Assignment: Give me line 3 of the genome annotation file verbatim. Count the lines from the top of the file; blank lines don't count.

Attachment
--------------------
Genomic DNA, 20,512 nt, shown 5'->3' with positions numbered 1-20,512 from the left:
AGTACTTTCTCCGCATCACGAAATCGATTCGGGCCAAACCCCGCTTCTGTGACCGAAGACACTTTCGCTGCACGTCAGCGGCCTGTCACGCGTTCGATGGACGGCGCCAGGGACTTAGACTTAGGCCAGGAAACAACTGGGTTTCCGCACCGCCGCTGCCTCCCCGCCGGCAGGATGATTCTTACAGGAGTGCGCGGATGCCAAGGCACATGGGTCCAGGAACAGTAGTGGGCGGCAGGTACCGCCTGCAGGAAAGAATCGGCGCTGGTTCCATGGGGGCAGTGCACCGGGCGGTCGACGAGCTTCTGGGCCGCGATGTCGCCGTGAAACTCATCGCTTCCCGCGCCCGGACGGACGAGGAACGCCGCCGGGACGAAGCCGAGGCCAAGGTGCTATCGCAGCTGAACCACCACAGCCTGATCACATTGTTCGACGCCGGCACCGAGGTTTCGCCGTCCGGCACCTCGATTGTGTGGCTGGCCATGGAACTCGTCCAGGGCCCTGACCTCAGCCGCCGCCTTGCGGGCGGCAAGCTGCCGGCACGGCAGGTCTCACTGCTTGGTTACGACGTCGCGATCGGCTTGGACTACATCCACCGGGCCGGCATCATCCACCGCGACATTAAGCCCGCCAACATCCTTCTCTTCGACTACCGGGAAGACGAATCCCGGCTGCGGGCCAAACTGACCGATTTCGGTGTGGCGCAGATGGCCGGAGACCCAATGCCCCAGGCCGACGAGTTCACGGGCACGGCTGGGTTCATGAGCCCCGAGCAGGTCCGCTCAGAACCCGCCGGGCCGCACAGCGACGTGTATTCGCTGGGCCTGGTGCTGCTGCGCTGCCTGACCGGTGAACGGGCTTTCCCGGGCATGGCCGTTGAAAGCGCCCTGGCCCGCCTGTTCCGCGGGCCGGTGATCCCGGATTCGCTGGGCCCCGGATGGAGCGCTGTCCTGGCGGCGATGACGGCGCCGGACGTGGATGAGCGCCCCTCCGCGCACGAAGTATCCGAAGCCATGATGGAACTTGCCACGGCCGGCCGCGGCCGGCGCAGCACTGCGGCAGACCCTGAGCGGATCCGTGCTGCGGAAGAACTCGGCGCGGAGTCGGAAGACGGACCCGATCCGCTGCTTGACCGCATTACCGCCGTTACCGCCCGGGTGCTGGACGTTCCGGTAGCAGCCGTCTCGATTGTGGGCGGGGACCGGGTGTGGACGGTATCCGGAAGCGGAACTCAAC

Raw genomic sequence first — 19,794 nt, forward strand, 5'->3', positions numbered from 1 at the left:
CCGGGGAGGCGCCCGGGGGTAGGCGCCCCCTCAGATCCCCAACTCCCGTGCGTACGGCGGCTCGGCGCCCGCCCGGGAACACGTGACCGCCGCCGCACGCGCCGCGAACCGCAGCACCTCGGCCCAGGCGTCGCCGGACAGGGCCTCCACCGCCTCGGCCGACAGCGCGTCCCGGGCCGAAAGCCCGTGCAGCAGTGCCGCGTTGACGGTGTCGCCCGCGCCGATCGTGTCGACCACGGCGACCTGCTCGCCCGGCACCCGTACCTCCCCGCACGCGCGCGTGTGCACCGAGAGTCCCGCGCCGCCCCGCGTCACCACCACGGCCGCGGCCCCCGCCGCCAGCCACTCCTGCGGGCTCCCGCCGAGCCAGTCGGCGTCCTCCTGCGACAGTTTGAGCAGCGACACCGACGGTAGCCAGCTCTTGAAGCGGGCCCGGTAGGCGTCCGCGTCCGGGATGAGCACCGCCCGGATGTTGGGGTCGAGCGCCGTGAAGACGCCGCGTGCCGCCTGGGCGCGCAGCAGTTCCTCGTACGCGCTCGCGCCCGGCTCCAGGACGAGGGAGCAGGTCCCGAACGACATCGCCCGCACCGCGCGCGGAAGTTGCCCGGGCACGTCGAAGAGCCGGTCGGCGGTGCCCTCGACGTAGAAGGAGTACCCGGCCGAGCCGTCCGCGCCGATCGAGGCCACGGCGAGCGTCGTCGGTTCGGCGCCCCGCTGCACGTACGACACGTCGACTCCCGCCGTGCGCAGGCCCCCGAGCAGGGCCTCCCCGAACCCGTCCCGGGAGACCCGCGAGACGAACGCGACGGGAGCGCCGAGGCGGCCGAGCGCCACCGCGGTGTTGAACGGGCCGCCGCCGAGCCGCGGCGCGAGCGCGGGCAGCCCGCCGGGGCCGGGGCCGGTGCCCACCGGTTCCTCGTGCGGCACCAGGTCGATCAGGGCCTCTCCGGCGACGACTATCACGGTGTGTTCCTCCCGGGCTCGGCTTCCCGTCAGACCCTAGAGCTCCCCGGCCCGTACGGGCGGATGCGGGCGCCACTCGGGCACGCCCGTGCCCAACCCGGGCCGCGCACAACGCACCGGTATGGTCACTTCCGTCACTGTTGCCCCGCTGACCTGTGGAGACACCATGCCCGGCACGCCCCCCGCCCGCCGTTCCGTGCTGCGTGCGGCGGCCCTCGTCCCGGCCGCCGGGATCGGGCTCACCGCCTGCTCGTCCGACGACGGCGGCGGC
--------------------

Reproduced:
Raw genomic sequence first — 19,794 nt, forward strand, 5'->3', positions numbered from 1 at the left: